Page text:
Offshore corporations explained

Offshore corporations under attack

Incorporation strategies for today

Alternative corporate tax havens

Offshore corporations in a changing offshore world. Alternative tax havens and offshore strategies. Offshore corporations in a changing offshore world. Alternative tax havens and offshore strategies.


• International Trading Company (ITC)
• Not perceived as offshore company
• Low tax of 5%

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with Michael Isaacson

Scandinavia's delights do not end with Denmark. Cool Iceland entered the market in 1999 with an innovative piece of corporate legislation and a tax rate of just 5%.

Iceland's Prime Minister David Oddsson is a conservative; this is at odds (no pun intended) with the rest of the Nordic region, which is dominated by social democrats. Under Oddsson, the country is a masterpiece of free enterprise and capitalism, and the population is healthily euro-sceptic.

Regulation and punitive tax rates have been pruned away like weeds that strangle a well-managed garden. Iceland has an unemployment rate of 1%, will probably be free of public debt within a few short years, and has the highest rate of mobile phone and computer usage in the world among its population of 280,000.

The Islandic International Trading Company (ITC) was brought into being in March 1999 when the Icelandic Parliament passed Act no. 31/1999, on International Trading Companies and Act no. 29/1999, on Amendment to Various Taxation Laws in respect of International Trading Companies.

An International Trading Company is a normal Icelandic limited liability company that has met certain operational conditions and as such has been granted a special operating licence.

International Trading Companies pay just 5% income tax and are exempt from net worth tax and stamp duties.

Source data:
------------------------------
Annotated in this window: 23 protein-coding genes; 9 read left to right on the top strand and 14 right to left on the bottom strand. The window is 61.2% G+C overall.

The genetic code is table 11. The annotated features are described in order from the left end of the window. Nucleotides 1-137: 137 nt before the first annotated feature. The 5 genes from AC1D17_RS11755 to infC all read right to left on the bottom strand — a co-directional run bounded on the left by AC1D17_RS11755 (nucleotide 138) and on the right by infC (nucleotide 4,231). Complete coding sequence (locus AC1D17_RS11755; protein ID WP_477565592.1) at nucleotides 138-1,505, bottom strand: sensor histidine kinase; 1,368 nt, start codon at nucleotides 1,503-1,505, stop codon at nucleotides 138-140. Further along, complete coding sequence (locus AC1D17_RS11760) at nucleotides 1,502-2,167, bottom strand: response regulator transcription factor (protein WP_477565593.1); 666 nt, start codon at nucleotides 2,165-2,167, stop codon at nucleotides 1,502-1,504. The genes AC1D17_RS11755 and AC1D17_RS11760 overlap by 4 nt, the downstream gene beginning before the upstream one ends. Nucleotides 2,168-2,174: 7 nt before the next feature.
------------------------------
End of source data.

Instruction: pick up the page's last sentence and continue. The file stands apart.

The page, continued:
In Iceland, both private limited companies (Einkahlutafelag - ehf.) and public limited companies (Hlutafelag - hf.) can be established by persons of any nationality. Achieving the ITC status is a matter of proving bona fides to the relevant committee -- a process that you can be guided through by a lawyer in Reykjavik.

The annual cost of an Icelandic International Trading Company is ISK 100,000 (about US$ 1,400).

There are some limitations on the scope of operation of an ITC, such as the fact that ITCs cannot trade in goods covered by the EEA agreement.

ITCs can act as intermediaries in the trading of services between entities located outside of the jurisdiction of Iceland. This includes the ability to provide end consumers with, for instance, financial and insurance services, telecommunication services, internet services, computer advisory services and others. Note that the services must be supplied by the foreign entity and not the ITC.

The ITCs attraction as a low-tax pass-through point for services between two parties gives the shrewd tax planner an exciting new weapon in the struggle against tax conformity.

Icelandic ITCs offer a number of further specific benefits, particularly with regards to aircraft and vessel leasing.

The invention of the ITC has made Iceland -- an ultra-respectable European jurisdiction with excellent communications and banking facilities -- yet another non-traditional haven in which to accumulate "under taxed" profits.


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